Linked by Thom Holwerda on Mon 3rd Jan 2011 20:27 UTC
Intel It's the Consumer Electronics Show in Las Vegas, so it's time for new stuff to spend your hard-earned cash on. This time around, Intel is making headlines by officially launching its Sandy Bridge line of processors, which, up until now, were totally next-generation.
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RE[4]: Comment by vivainio
by looncraz on Tue 4th Jan 2011 07:00 UTC in reply to "RE[3]: Comment by vivainio"
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AMD has indicated that operating frequencies will be equal to & greater than currently available.

Top shelf should be nearing the 4GHz mark on Turbo at release. Speeds should step from there.

The x6 line of phenom II shows that AMD knows how to make it happen. The longer pipelines on the Bulldozer indicate a design more suited for higher clocks. I just hope we don't see a repeat of Intel's Pentium 4 mistake.. except made by AMD this time...

Doubtful, performance is claimed to be at least 12% faster per clock ( to match i7 clock-per-clock ). No figures for the clock capabilities, which is something that can really only be surmised until qualification production begins.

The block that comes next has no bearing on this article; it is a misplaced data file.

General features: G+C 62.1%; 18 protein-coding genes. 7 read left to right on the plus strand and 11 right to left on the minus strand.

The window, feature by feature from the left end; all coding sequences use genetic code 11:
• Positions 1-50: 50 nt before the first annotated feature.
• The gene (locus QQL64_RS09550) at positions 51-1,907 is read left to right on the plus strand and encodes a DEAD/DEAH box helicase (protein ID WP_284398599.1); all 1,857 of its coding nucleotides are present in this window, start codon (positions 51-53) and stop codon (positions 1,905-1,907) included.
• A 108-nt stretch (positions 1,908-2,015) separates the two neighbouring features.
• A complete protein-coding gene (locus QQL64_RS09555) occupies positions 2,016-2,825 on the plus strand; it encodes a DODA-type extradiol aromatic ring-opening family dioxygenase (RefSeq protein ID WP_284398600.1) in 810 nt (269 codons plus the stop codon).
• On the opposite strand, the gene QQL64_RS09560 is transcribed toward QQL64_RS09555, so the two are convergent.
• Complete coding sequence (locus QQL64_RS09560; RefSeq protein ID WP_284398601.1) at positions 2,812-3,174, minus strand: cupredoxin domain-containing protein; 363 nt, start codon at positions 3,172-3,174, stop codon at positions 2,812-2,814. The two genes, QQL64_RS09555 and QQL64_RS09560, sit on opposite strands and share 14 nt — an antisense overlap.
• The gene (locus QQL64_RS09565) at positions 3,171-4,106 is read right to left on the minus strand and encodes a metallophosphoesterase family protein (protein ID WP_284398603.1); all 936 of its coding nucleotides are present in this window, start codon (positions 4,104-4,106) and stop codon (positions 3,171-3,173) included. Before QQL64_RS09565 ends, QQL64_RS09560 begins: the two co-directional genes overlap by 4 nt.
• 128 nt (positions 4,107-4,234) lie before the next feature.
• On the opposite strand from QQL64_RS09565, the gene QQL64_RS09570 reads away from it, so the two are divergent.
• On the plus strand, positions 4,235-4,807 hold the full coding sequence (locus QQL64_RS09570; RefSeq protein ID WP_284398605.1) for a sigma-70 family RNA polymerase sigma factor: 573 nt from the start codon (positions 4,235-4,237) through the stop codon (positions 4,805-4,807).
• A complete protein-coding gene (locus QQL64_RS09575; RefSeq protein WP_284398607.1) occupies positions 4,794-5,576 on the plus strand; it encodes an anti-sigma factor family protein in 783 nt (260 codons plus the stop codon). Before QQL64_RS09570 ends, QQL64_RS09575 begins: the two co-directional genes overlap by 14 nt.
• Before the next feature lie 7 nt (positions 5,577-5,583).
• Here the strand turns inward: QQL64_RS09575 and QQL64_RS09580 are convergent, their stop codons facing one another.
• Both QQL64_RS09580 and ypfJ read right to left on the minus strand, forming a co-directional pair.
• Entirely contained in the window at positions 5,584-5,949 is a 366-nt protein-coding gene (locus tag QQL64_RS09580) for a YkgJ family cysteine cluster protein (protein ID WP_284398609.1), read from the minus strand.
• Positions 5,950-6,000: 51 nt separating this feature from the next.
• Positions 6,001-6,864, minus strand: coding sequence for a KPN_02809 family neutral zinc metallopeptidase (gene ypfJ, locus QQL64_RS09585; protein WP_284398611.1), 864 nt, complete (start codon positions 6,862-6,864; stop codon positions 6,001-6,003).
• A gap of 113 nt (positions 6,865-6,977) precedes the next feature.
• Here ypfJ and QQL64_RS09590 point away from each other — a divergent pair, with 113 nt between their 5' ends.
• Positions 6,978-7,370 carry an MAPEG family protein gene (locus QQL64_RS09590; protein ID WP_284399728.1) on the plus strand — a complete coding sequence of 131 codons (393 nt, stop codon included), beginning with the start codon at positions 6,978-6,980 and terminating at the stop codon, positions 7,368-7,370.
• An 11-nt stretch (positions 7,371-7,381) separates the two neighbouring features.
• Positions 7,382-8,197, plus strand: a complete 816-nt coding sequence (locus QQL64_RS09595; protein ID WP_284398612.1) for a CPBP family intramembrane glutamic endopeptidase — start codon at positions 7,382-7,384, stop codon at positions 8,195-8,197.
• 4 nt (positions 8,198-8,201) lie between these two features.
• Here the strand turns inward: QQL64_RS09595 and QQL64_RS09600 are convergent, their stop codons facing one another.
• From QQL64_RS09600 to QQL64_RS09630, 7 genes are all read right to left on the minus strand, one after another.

I think AMD's Bulldozer architecture is a brilliant move, but I fear the FPU performance may be below intel by too great a margin...

Oh well.. I'm rambling... or not.. I can't tell... me so tired...

--The loon

Reply Parent Score: 2

RE[5]: Comment by vivainio
by kaiwai on Tue 4th Jan 2011 07:17 in reply to "RE[4]: Comment by vivainio"
kaiwai Member since:

But it all depends really on how optimised middleware, compilers and operating systems are for these new extensions. If Intel has the hardware edge but AMD does a better job working with existing technology which requires no additional optimisations then it'll be an interesting to see AMD pull ahead in terms of market share.

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RE[6]: Comment by vivainio
by Cletus on Wed 5th Jan 2011 13:30 in reply to "RE[5]: Comment by vivainio"
Cletus Member since:

How so? Sandy Bridge will work well on existing codes without recompiling or rewriting.

Reply Parent Score: 1